>*     The resulting unfertilized, electronically  activated cell will never
>be implanted into a woman's womb, so there is no chance of birth.
>As part of his statement, the senator read from a letter he received from
>Pamela Anderson, the mother of Cody Anderson, a 2001 JDRF Children's
>Congress delegate from West Jordan, Utah. Cody, diagnosed with type 1
>diabetes in 2000 at the age of 2, was named after Pamela's father, who died
>from the same disease in 1991 at the age of 47.  "With your leadership on
>this issue, we can help people understand that cloning human tissue for
>research has nothing to do with making carbon 'copies of people' or
>creating a life," Pamela Anderson wrote. "It is about saving human lives
>and easing the pain and suffering of
>children like Cody."
>To read Senator Hatch's story and the Anderson letter, click below:
>To read a New York Times lead editorial, May 2, 2002, supporting the Hatch
>statement, click below:
>To read the results of a poll commissioned by the Coalition for the
>Advancement of Medical Research (CAMR), released on April 24, showing that
>more than two-thirds of Americans support SCNT to produce stem cells for
>treating life-threatening diseases and want the government to allow it to
>proceed, click below:
>To read an Op-Ed piece in the Washington Post by Ted Halstead and Michael
>Lind, co-founders of the New American Foundation, arguing that "the
>repercussions of criminalizing therapeutic cloning would be nightmarish,"
>click below:
>The scientific community has been a strong supporter of SCNT.  The National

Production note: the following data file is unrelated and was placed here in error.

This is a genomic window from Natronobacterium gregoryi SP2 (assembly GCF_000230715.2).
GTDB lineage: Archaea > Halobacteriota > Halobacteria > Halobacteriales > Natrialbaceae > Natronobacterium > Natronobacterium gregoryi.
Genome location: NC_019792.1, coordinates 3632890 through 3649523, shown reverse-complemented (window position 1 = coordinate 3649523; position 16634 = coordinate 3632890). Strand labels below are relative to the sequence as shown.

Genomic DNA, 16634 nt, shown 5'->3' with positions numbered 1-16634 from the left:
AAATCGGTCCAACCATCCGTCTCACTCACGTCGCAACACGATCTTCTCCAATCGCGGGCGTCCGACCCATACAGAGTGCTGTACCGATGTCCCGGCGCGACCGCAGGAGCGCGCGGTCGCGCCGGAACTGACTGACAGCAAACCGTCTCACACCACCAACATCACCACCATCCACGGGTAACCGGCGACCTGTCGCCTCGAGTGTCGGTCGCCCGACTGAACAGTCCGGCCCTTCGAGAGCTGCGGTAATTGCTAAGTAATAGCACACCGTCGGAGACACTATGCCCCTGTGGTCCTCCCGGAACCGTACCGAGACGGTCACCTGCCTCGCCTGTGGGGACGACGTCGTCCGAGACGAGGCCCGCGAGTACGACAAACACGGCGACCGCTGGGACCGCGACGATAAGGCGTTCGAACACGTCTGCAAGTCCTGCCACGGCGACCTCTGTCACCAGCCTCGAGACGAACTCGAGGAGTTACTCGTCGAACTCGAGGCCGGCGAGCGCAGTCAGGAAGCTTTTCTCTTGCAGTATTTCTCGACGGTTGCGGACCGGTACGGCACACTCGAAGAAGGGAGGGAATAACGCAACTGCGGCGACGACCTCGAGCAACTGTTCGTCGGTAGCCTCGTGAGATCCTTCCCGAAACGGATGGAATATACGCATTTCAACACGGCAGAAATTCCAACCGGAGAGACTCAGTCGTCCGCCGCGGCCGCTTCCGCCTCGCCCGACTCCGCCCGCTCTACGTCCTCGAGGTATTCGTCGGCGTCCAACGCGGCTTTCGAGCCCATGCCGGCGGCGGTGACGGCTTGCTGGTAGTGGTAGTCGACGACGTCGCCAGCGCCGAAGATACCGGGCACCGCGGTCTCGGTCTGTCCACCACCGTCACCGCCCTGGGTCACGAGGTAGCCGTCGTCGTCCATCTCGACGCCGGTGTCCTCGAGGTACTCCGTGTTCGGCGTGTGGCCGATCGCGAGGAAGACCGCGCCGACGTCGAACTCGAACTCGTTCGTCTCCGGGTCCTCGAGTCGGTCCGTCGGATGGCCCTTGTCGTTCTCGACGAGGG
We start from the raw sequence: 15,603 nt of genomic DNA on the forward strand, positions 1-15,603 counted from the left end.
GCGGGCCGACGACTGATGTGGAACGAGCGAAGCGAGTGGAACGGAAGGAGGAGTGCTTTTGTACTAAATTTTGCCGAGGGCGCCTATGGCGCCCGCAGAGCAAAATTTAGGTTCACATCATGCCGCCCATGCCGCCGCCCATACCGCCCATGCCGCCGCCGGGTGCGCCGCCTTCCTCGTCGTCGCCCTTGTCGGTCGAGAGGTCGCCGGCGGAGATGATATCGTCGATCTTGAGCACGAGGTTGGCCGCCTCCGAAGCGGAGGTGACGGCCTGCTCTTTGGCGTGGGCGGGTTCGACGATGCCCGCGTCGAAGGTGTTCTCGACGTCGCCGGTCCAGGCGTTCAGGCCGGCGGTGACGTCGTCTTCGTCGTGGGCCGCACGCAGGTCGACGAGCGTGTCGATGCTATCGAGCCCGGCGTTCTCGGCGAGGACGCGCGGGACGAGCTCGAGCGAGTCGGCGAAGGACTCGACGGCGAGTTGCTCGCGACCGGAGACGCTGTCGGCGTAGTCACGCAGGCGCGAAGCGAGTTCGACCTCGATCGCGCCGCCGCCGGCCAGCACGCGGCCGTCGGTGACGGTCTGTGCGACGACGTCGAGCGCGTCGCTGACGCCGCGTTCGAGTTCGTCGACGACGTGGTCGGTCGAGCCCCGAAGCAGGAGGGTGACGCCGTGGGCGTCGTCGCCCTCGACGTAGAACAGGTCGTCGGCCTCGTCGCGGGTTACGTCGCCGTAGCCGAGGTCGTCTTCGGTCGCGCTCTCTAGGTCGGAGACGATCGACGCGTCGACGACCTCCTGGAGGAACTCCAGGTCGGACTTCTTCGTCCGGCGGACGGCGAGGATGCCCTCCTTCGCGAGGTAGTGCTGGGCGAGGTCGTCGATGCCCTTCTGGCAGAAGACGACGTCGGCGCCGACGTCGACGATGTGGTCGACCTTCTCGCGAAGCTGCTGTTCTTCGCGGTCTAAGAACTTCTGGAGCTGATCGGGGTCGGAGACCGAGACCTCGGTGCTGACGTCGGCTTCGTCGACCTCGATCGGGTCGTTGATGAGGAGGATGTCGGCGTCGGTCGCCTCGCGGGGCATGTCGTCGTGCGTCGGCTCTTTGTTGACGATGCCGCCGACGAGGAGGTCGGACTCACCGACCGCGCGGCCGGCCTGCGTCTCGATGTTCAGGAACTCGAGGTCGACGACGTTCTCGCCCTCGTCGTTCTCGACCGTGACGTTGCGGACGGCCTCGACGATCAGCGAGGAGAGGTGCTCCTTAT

>Academy of Sciences (NAS), the preeminent organization of world scientists,
>with a mandate requiring it to advise the government on scientific and
>technical matters, recently went on record opposing human reproductive
>cloning but opposing a ban on SCNT.  To read the NAS statement on
>supporting stem cell research and regenerative medicine, click below:
>Forty Nobel laureates signed a statement on April 10, 2002, supporting
>SCNT, citing the critical role this research could play in the fight
>against the most debilitating diseases known to mankind, and strongly
>opposing S. 1899.To read the letter, click below:
>JDRF's position on SCNT, originally established in November 2001, is
>twofold.  First, JDRF opposes reproductive cloning.  However, JDRF opposes
>a ban on SCNT.  Instead, JDRF proposes that Congress and the Administration
>ensure that all research adheres to appropriate scientific and ethical
>For complete background information and press reports visit JDRF's Stem
>Cell Information Section by clicking below:
>PLEASE NOTE: As mentioned above, CAMR is encouraging supporters of SCNT
>research to contact their two Senators and register support for SCNT and
>opposition to the proposed legislation that criminalizes potentially
>life-saving medical research. (Capitol Switchboard: 202-224-3121).
>Dr. Joe, The Diabetes Doctor
>E-News is written by Dr. Joe Prendergast and his staff at Endocrine
>Metabolic Medical Center.  It is sent out Monday through Friday
>Learn about our Diabetes One On One program at 
>To subscribe to E-News visit
>Visit our archives at: